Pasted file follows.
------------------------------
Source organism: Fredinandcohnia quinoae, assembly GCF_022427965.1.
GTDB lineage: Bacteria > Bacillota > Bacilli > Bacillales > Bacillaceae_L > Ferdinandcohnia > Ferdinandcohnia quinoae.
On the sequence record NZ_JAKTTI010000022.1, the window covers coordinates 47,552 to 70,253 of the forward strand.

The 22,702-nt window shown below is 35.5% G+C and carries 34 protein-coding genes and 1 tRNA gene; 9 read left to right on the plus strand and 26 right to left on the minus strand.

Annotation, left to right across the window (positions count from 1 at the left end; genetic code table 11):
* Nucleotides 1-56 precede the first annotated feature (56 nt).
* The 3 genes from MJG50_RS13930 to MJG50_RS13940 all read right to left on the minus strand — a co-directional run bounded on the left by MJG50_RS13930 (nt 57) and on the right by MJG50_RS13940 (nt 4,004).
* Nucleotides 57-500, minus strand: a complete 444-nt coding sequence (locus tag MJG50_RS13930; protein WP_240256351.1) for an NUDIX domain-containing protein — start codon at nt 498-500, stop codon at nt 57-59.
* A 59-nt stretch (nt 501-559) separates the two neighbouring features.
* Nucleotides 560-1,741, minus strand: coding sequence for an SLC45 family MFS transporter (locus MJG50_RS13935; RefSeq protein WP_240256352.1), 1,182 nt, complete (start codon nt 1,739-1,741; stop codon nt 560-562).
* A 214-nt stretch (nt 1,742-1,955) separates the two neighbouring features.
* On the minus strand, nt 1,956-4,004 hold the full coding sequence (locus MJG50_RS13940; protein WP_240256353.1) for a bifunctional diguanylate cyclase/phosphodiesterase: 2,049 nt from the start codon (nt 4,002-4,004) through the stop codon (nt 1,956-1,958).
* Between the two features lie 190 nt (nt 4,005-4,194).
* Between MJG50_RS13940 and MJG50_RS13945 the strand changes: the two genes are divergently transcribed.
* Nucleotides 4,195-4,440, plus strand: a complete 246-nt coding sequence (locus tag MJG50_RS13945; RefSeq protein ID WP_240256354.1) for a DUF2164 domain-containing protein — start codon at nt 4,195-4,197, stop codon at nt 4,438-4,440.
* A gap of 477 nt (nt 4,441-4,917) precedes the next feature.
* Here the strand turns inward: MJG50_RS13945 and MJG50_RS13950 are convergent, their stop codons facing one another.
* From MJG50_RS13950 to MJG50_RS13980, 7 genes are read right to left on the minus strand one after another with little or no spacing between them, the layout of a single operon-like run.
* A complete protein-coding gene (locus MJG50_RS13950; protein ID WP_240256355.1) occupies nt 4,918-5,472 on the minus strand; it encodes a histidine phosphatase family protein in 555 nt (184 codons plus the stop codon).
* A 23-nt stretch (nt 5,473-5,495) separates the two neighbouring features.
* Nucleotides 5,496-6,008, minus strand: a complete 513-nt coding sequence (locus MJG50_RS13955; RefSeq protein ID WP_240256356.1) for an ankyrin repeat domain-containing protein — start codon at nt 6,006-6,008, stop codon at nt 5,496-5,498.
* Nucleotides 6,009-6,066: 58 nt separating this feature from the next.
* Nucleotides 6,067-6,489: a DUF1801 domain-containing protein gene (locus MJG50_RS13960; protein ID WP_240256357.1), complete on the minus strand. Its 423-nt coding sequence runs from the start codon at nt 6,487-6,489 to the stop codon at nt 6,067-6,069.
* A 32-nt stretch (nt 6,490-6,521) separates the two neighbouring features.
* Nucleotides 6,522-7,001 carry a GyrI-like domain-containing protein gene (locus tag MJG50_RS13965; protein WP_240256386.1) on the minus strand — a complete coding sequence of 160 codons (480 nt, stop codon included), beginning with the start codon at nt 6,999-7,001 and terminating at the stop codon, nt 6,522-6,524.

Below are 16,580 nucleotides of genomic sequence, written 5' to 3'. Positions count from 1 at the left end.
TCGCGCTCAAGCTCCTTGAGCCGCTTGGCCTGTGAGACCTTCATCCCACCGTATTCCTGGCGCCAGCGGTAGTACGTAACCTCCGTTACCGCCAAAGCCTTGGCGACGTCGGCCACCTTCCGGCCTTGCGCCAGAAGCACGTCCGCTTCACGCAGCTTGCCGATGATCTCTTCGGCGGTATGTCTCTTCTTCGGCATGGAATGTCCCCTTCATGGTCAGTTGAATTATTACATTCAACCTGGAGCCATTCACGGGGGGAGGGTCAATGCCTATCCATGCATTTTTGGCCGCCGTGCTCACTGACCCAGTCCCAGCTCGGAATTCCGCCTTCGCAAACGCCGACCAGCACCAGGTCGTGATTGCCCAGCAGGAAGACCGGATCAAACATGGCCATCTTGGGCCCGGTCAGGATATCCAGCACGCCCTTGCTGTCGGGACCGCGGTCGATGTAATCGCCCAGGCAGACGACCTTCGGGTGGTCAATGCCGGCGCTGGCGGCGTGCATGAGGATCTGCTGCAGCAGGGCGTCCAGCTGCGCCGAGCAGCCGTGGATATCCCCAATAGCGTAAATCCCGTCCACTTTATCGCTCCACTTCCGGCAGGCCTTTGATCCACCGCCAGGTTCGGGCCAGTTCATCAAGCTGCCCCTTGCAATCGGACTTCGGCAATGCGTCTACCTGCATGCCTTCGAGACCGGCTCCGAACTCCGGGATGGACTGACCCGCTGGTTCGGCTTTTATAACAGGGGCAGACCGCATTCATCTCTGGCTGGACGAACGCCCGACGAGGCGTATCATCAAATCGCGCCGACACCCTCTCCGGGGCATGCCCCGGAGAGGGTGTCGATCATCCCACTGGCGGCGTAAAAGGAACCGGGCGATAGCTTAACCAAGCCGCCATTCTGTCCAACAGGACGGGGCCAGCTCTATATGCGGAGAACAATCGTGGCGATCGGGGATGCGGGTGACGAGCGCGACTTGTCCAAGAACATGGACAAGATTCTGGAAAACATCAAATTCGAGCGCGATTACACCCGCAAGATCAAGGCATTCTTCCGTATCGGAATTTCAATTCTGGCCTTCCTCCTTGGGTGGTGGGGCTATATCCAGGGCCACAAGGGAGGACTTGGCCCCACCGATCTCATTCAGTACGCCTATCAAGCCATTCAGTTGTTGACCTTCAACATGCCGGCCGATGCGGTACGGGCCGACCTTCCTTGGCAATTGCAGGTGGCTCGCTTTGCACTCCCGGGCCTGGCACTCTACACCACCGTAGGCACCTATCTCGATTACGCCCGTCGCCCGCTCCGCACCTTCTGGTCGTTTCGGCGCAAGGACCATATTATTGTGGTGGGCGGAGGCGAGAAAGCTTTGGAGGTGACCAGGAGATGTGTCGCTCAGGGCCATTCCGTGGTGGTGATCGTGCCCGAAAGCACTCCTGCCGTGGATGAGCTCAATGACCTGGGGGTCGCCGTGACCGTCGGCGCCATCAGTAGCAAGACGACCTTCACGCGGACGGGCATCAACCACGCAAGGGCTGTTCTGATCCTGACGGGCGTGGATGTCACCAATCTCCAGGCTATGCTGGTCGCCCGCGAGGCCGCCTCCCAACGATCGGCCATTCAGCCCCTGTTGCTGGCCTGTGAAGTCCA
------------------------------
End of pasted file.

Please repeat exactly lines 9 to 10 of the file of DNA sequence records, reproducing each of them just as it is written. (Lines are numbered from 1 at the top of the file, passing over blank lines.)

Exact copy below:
* A 59-nt stretch (nt 501-559) separates the two neighbouring features.
* Nucleotides 560-1,741, minus strand: coding sequence for an SLC45 family MFS transporter (locus MJG50_RS13935; RefSeq protein WP_240256352.1), 1,182 nt, complete (start codon nt 1,739-1,741; stop codon nt 560-562).